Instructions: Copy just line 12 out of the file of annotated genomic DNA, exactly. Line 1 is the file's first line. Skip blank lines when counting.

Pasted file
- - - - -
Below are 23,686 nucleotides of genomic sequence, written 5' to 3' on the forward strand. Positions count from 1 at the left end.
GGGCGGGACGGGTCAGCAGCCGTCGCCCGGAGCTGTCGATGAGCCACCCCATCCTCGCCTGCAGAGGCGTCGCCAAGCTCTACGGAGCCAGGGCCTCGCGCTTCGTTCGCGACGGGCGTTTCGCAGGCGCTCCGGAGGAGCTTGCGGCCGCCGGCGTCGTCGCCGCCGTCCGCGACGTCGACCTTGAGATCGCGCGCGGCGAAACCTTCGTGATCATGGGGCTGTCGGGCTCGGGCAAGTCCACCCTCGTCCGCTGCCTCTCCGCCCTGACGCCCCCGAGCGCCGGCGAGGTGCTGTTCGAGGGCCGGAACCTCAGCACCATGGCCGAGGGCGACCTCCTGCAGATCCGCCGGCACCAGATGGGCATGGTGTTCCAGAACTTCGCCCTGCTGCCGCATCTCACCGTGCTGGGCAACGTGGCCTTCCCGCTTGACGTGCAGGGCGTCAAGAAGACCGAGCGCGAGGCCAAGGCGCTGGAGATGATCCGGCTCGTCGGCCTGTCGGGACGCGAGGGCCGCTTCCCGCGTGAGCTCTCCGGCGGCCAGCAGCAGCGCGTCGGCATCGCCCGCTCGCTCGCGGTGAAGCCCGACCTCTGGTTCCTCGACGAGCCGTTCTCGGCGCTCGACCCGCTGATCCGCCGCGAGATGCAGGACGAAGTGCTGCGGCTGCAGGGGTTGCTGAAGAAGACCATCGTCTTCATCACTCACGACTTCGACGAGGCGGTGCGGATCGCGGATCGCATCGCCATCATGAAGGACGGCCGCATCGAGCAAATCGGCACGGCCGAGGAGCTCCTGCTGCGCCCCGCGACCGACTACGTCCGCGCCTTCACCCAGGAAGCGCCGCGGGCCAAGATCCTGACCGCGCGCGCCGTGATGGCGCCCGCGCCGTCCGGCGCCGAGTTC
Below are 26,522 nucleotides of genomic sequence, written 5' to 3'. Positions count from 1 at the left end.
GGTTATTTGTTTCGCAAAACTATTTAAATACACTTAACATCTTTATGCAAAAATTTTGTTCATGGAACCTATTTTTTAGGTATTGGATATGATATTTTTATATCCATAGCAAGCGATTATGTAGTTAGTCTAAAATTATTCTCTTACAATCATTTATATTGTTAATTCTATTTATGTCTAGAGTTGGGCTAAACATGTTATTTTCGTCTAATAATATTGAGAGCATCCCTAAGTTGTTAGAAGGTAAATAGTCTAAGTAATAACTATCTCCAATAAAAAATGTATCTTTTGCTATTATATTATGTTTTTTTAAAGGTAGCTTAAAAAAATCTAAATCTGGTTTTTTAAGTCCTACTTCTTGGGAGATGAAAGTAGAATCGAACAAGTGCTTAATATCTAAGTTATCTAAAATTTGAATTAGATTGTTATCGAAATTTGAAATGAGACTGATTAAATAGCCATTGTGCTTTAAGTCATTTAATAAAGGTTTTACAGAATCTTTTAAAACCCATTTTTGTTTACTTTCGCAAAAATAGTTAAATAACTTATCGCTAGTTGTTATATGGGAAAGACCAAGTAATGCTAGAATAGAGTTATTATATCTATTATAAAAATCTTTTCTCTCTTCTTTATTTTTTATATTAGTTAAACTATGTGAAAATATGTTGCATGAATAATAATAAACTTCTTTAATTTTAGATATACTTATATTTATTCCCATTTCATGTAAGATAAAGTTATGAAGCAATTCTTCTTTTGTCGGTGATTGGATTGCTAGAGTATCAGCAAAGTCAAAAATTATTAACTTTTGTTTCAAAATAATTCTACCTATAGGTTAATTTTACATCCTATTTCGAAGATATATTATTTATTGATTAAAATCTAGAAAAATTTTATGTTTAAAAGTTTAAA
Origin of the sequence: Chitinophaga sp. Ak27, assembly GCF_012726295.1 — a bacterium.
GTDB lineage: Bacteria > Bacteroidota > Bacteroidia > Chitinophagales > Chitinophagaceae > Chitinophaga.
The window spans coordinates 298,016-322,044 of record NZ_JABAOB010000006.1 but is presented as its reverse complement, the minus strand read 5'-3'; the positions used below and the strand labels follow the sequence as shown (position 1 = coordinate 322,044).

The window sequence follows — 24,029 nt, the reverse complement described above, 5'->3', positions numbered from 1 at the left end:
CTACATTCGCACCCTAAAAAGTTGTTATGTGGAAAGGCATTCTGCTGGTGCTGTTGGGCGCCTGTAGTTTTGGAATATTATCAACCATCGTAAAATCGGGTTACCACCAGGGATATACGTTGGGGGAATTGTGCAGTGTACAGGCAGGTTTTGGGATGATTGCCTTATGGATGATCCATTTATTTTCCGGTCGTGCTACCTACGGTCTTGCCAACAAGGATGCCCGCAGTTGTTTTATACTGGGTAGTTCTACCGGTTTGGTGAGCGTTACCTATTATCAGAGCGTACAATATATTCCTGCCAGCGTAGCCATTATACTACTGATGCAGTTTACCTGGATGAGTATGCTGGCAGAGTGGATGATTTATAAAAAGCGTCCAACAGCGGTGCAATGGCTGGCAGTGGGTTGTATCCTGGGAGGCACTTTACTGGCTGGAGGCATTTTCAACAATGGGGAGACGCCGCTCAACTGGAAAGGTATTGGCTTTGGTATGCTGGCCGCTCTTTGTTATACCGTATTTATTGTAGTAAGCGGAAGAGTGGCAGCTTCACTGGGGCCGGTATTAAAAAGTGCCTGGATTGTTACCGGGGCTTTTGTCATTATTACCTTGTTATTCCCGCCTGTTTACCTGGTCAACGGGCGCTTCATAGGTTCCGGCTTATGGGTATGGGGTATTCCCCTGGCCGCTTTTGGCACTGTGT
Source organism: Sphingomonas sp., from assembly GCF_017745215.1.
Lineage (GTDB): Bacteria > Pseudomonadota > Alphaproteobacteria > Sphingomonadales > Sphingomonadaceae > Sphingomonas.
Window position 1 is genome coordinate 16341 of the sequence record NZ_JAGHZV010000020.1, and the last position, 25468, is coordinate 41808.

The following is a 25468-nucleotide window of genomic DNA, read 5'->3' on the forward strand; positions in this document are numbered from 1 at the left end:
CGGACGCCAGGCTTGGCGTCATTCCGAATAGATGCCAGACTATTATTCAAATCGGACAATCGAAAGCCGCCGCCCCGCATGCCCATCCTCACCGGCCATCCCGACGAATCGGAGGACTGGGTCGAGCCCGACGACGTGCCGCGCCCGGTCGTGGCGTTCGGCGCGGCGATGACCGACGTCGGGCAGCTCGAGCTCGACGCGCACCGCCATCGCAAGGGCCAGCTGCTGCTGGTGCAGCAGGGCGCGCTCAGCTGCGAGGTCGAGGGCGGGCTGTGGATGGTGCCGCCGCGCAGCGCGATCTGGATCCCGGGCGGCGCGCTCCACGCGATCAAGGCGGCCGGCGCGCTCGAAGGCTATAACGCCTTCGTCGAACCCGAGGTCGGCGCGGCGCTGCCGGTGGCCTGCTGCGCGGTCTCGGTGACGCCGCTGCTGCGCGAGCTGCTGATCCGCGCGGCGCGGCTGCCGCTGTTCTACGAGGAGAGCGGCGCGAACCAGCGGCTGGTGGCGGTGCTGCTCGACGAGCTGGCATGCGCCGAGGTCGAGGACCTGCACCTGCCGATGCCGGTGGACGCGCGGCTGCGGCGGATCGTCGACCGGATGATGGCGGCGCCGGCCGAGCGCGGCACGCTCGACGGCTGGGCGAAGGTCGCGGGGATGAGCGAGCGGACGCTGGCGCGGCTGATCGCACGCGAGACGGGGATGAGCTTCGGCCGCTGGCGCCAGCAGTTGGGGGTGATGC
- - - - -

Window position 1 is genome coordinate 16341 of the sequence record NZ_JAGHZV010000020.1, and the last position, 25468, is coordinate 41808.